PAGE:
Incredible is something of an understatement: it’s unlike anything you’ll find on an EBTG album. The music builds noticeably over a 16-bar loop, while Tracy skips from verse to chorus to verse. She wrote it in just a few days and, according to Mushroom, was so professional that she had the vocal down in 10 minutes. The result could be the Unfinished Sympathy of this album.
Another distinctive voice on the album is Nico-lette, who has worked with Shut Up And Dance. On Sly, the likely October single release (with remixes by Tim Simcnon, Underdog and Future Sound Of London), Nicolette oozes a mix of Billie Holliday and Shirley Basscy’s Goldfinger.
“Docs that remind you of South Sea Islands and James Bond?” asks Mushroom. It certainly docs. “We were going for this ‘spies and waving palm trees’ sound.”
Sly contains a high string part, played by an 18-piece orchestra, which is mildly reminiscent ofBjork’s Venus Is A Boy. That’s not such a surprise when you discover that Nellee Hooper produced the album, as he did Bjork’s Debut. The elusive Nellee goes back a long way with the trio: they grew up together, forming the underground rap group The Wild Bunch in the early 80s, before Ncllcc left to work with Soul II Soul in 1986. The programming, other than what Mushroom did at home, was performed at Nellee’s London suite. “He’s got an E-mu Vintage Keys, a Roland System 100, an ARP 2600 and an OSCar. The synth line on Sty is the ARP 2600.”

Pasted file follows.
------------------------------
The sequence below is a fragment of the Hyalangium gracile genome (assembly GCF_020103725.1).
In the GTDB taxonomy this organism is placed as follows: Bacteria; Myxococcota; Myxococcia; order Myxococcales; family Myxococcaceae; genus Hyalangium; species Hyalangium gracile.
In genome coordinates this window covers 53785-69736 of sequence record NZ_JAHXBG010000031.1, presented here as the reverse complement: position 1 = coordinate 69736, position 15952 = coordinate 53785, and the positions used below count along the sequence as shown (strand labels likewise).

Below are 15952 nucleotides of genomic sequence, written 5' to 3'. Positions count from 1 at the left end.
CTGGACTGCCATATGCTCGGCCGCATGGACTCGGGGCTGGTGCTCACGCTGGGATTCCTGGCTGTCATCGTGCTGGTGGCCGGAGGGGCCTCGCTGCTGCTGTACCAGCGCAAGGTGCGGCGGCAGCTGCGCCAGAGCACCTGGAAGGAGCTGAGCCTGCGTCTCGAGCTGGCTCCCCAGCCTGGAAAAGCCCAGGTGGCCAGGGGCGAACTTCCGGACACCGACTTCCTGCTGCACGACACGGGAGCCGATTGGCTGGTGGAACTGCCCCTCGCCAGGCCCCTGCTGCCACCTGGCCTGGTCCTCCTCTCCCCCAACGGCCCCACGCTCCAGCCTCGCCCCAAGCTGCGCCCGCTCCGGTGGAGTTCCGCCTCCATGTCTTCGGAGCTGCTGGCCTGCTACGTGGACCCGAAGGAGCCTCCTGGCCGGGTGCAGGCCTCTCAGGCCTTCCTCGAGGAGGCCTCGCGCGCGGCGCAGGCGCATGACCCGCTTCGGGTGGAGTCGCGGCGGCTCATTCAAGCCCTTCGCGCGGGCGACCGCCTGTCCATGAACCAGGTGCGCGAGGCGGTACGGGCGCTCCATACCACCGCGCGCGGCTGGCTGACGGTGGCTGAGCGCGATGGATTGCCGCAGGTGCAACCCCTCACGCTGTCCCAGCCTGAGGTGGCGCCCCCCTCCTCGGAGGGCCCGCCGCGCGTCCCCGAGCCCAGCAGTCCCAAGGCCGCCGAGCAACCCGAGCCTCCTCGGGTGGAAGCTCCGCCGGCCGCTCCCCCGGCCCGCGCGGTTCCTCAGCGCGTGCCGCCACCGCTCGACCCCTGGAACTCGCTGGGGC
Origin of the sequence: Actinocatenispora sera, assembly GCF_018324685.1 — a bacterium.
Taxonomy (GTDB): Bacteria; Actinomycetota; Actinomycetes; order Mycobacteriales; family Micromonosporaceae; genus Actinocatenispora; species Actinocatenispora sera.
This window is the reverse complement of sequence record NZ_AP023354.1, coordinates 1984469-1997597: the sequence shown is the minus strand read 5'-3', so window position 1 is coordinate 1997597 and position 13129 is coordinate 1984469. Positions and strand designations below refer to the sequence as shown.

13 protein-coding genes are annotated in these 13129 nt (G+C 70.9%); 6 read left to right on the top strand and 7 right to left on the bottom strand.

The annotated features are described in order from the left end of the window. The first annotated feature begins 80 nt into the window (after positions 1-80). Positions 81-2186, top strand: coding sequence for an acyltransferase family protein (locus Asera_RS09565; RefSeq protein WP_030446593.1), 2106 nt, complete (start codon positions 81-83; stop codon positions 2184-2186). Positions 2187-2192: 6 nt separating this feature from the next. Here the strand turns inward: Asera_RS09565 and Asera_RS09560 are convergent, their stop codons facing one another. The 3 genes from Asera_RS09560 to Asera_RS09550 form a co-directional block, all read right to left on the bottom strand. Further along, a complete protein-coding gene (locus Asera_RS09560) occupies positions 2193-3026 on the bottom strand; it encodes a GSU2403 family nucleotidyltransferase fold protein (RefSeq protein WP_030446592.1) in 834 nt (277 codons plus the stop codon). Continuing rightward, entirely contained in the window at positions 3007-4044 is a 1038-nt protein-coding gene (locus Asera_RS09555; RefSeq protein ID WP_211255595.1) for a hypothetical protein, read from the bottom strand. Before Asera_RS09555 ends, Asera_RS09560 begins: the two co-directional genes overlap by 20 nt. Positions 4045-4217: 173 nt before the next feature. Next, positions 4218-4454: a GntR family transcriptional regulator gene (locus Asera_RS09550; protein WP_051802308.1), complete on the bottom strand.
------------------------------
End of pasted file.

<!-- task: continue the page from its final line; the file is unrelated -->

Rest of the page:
The final vocal – excepting the rapping of 3D, Daddy G and long-time collaborator Tricky on Euro Child and the hypnotic Karmacoma – is supplied by rcgg3c singer Horace Andy. Horace, with his exaggerated tremolo wobble and genderless voice, covers Light My Fire. It was recorded live, allegedly: the band wouldn’t just sample off a load of crowd sounds and stick them behind Horacc, would they? “Oh. no, there’s nothing like that!” says Daddy G, a huge grin on his face.
Safe from vocals
There arc two instrumentals on the album: the aforementioned Weather Storm, and Heat .Miser, a pastiche featuring Exorcist-John Carpenter style keyboard lines and spooky asthmatic breathing. Why were they not turned into songs?